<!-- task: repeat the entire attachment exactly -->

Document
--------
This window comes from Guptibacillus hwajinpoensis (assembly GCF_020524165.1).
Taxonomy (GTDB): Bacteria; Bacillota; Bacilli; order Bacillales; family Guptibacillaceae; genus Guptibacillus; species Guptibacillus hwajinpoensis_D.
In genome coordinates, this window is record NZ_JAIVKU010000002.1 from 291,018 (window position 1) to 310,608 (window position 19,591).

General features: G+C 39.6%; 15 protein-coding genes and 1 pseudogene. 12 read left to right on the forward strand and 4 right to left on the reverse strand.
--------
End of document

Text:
This window comes from Guptibacillus hwajinpoensis (assembly GCF_020524165.1).
Taxonomy (GTDB): Bacteria; Bacillota; Bacilli; order Bacillales; family Guptibacillaceae; genus Guptibacillus; species Guptibacillus hwajinpoensis_D.
In genome coordinates, this window is record NZ_JAIVKU010000002.1 from 291,018 (window position 1) to 310,608 (window position 19,591).

General features: G+C 39.6%; 15 protein-coding genes and 1 pseudogene. 12 read left to right on the forward strand and 4 right to left on the reverse strand.